Last updated 2 days 19 hours ago
There are a million reasons why your car may end up on the side of the road. A piece of debris may cause your tire to pop, your engine could suffer a mechanical malfunction, or you could get stuck in a ditch. Regardless of how you end up on the side of the road, you’ll be prepared if you have an emergency car kit.
Every emergency car kit should have jumper cables for jumpstarting a dead battery, a jack for changing a tire, and an adjustable wrench for minor repairs. It’s also a good idea to have rags, a flashlight, duct tape, at least one quart of oil, and some roadside flares so passing motorists can see you. You never know how long you might end up on the side of the road, which is why your emergency kit should have food, water, and blankets.
Top Driver aims to teach new drivers everything they need to know about driving safely. If your teenager is almost of legal driving age, call us at (888) 471-5418. We offer driver training throughout Chicagoland.
Last updated 9 days ago
Though your car may be running well at the moment, there’s always a chance that you could end up stranded on the side of the road. To be adequately prepared for such a situation, it’s important that you always keep an emergency kit in your vehicle.
This video offers apt advice on what to include in your vehicle’s emergency kit. First, you’ll need a large bag in which to keep your gear. Fill that bag with jumper cables, a tire pressure gauge, a flashlight, a rain poncho, a first aid kit, and other important items. You should also have water, protein bars, hand warmers, and a blanket in case you have to wait in the cold for hours.
Top Driver is the largest driving school in the nation. Call us at (888) 471-5418 to learn about our Chicagoland locations and what our driving lessons involve.
Last updated 17 days ago
Though almost every teen loves the idea of having a car, relatively few of them are interested in how cars work. If you’re going to give your teen the freedom of driving his own car, you should also give him the responsibility of maintaining the car himself. This will take a load off your shoulders and provide your teen with important life skills. Here’s a look at how you can teach your teen about car maintenance.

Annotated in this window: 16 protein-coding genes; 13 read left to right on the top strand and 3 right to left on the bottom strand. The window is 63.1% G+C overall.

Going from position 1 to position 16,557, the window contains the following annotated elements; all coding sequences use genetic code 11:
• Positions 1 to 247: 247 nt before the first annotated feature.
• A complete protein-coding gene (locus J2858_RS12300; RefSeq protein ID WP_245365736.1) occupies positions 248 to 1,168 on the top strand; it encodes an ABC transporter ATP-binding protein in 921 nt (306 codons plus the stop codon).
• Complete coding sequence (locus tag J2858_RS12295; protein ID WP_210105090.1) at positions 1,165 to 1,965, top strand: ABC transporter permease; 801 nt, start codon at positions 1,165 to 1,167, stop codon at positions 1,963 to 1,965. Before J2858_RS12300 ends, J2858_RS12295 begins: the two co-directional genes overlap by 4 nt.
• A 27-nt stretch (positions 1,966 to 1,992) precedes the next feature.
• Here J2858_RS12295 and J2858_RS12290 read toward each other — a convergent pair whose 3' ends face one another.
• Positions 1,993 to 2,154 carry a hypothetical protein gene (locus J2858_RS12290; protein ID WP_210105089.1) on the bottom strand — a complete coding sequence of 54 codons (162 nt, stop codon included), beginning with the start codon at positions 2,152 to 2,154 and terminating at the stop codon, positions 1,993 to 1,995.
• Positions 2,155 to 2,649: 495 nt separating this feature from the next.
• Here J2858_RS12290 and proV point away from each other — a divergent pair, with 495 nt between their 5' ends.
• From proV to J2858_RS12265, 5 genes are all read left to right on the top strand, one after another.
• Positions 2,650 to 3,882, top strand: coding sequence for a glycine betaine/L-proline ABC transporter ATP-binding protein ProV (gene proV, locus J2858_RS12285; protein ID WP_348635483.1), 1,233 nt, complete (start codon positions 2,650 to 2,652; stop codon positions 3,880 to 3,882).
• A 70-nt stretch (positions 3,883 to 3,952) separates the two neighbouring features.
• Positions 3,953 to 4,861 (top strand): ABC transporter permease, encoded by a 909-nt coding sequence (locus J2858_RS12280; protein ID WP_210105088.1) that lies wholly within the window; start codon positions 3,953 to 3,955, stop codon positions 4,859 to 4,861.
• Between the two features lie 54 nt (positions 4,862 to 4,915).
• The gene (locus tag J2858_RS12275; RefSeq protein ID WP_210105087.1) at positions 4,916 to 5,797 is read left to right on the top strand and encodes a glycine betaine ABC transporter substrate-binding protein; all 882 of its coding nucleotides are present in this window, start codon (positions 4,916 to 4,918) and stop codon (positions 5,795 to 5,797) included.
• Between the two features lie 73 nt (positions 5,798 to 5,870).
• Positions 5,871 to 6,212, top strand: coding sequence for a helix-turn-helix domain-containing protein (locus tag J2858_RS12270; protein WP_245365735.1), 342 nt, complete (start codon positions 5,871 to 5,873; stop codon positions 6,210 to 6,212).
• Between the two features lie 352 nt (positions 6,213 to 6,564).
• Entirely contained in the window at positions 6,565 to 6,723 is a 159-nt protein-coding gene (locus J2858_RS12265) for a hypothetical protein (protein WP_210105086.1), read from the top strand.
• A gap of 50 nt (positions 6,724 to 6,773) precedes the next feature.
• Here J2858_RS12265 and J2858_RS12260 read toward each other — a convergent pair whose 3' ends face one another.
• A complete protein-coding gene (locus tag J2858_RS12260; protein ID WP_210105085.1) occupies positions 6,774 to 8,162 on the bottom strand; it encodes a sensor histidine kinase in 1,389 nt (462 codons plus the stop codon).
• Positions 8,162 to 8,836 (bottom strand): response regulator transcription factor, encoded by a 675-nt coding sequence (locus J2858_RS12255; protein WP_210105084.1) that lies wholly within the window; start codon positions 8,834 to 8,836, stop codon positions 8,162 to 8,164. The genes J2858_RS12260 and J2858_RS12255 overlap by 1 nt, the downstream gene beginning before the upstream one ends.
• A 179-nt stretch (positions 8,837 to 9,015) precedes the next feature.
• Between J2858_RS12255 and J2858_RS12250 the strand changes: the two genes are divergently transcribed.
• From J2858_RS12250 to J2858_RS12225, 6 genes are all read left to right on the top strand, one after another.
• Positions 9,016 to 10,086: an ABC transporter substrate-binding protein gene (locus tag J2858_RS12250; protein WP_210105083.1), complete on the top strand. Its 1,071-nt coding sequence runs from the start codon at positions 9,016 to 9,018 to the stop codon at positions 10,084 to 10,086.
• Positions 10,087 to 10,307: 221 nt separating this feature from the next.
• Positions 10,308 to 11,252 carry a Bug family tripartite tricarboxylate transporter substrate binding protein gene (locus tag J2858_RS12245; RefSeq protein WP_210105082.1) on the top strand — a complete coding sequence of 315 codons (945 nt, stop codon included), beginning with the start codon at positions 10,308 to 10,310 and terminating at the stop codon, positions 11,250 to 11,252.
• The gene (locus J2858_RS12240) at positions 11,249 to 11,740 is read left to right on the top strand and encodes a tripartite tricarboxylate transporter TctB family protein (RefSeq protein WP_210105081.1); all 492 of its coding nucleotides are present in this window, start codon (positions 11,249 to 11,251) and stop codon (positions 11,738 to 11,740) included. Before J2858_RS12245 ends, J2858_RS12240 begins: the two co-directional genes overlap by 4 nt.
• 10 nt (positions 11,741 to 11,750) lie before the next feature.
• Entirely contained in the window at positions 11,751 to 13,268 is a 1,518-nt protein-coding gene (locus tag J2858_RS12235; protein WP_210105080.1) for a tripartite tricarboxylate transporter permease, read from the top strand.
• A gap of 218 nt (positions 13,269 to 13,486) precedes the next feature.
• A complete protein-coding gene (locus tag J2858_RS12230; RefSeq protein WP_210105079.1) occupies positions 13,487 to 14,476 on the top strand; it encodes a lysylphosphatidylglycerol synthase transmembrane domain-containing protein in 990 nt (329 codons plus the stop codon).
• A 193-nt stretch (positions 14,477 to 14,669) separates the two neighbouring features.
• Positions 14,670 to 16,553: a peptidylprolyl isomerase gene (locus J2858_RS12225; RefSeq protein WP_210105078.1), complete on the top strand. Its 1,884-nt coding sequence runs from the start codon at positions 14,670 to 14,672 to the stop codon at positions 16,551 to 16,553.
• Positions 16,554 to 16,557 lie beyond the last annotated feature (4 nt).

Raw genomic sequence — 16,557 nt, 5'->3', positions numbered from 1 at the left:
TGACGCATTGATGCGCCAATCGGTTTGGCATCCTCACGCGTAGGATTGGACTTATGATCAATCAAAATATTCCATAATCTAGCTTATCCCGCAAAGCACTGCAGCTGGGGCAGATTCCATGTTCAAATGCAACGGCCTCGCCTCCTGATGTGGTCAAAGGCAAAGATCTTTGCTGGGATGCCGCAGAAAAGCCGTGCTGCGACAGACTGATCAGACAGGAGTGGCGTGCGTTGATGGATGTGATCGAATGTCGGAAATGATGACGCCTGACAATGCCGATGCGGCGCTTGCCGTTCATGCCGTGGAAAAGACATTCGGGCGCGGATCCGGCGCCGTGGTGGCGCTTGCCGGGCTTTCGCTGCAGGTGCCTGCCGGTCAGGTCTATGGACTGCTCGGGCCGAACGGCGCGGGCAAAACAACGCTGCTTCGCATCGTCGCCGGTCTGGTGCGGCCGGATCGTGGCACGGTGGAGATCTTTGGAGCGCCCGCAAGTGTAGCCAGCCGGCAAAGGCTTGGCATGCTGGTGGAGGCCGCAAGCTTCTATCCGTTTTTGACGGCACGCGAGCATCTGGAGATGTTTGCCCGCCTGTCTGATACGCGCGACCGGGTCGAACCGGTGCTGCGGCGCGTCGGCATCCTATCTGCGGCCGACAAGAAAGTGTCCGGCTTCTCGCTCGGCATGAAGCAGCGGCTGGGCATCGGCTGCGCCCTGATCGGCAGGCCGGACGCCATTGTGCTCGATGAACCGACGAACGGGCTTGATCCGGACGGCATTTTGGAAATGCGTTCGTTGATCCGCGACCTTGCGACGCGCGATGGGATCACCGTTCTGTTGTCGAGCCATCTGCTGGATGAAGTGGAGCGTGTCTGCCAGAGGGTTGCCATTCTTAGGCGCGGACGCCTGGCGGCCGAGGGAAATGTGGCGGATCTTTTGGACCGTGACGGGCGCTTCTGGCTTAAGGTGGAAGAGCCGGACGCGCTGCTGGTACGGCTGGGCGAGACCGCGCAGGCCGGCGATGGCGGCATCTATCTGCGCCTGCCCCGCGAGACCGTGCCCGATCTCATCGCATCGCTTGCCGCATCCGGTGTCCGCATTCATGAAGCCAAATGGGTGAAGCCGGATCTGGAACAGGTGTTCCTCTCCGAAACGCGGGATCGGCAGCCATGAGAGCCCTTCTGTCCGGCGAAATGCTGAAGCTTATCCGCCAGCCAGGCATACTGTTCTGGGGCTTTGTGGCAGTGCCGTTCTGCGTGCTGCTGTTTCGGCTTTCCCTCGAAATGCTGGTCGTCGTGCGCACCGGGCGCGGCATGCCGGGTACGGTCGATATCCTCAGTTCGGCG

Going Over the Basics
First, it’s important to introduce your teen to the basic anatomy and function of his vehicle. Pop open the hood and point out the engine, radiator, transmission, and other components. Explain how gears work, which kinds of fluid the car needs, and how it’s important to keep an eye on engine temperature gauge. If your teen has a basic understanding of how his vehicle works, he’ll be better equipped to maintain it.
Checking the Oil
One of the most important aspects of vehicle maintenance is knowing when to check and change the oil. You might take a minute to explain to your teen the purpose of motor oil, which is to lubricate the engine’s moving parts. It’s also a good idea to show your teen how to remove the dipstick and check the oil level and color.
Measuring the Tire Pressure
Since the tires are the only parts of the car that actually touch the ground, maintaining them is especially important. To reduce the likelihood of a blowout, show your teen how to check tire wear and measure the tire pressure. Let him know that a tire can be seriously underinflated even it appears to be properly inflated.
During driver training at Top Driver, your teen will learn a lot about vehicle maintenance and safety. It is our goal to help Chicagoland teens become safe, responsible drivers. If you have any questions about our driver training, please visit our website or call (888) 471-5418.
Last updated 25 days ago